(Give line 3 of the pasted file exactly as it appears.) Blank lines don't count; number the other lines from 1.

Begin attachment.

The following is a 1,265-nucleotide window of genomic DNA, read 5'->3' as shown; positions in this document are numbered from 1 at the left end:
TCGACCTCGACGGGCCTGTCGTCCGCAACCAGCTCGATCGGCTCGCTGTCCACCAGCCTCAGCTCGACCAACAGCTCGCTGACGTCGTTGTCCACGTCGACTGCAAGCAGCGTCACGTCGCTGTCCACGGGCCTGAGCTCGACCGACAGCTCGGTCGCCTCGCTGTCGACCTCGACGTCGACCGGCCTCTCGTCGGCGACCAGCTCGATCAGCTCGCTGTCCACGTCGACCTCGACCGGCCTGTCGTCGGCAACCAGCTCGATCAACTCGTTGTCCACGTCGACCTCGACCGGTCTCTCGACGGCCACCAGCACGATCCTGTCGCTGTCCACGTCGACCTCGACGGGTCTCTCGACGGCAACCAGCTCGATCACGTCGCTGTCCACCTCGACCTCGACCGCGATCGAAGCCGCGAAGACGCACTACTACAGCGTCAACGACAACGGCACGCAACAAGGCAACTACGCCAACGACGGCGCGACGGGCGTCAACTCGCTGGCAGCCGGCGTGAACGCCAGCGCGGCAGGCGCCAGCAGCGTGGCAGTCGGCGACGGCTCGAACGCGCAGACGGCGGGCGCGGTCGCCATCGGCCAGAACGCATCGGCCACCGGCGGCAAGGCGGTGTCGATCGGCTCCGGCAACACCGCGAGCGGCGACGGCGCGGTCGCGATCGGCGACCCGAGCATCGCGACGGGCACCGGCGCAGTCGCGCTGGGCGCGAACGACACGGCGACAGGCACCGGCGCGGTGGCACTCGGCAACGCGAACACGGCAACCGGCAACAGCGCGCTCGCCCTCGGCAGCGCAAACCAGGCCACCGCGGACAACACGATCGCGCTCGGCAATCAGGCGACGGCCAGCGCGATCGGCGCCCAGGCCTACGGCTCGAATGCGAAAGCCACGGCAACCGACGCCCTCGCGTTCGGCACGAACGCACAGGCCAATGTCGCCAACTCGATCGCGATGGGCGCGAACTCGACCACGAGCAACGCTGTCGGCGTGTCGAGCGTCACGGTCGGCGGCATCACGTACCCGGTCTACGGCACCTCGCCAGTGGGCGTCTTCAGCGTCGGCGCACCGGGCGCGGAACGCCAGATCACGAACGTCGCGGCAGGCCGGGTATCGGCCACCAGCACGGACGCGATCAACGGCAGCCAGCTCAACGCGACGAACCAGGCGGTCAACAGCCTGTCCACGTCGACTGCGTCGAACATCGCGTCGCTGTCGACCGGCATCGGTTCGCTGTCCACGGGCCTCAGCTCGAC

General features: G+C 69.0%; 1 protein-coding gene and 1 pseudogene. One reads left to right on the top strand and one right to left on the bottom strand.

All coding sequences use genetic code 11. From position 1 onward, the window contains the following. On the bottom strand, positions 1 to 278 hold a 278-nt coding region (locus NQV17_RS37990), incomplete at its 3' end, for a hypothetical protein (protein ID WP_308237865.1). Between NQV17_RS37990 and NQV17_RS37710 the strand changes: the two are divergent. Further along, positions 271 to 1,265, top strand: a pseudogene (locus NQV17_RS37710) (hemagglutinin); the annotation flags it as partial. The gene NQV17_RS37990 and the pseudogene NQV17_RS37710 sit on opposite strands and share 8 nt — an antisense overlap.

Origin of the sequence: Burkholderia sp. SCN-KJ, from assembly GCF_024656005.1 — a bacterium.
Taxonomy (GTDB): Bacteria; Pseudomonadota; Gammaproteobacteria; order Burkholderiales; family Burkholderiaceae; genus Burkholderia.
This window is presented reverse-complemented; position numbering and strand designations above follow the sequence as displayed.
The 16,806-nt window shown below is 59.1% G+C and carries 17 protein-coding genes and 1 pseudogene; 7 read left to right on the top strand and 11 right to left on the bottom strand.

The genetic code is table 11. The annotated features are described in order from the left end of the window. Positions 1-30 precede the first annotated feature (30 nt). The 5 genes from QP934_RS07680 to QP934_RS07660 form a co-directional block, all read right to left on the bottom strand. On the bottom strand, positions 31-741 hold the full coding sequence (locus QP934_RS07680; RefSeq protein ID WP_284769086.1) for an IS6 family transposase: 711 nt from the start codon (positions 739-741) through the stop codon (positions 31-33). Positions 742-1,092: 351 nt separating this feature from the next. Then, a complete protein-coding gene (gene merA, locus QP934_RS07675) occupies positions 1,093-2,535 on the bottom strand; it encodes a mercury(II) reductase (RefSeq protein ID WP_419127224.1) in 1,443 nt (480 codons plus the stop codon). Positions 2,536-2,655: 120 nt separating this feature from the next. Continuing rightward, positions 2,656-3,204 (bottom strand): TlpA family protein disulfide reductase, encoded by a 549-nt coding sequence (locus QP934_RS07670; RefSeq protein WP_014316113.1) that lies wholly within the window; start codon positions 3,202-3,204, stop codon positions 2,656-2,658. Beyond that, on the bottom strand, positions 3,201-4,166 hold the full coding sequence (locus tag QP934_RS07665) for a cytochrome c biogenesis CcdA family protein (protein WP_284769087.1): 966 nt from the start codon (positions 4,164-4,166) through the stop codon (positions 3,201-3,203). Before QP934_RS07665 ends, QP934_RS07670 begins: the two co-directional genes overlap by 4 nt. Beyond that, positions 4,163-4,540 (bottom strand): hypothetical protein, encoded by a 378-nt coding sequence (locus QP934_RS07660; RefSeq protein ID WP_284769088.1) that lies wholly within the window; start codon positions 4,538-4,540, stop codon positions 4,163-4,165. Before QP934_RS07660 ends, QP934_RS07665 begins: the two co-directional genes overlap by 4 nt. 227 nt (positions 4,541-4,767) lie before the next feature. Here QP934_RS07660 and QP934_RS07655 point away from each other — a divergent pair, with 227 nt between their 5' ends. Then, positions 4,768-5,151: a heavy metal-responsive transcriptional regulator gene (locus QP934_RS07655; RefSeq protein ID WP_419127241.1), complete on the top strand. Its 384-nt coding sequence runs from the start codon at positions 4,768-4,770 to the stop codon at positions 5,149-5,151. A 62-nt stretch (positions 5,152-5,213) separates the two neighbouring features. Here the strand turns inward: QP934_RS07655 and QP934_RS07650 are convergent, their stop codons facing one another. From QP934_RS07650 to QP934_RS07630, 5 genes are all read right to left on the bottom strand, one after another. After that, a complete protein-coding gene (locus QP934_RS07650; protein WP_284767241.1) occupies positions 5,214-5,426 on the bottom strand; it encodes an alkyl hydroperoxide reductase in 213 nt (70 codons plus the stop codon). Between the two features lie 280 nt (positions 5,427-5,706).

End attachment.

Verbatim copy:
General features: G+C 69.0%; 1 protein-coding gene and 1 pseudogene. One reads left to right on the top strand and one right to left on the bottom strand.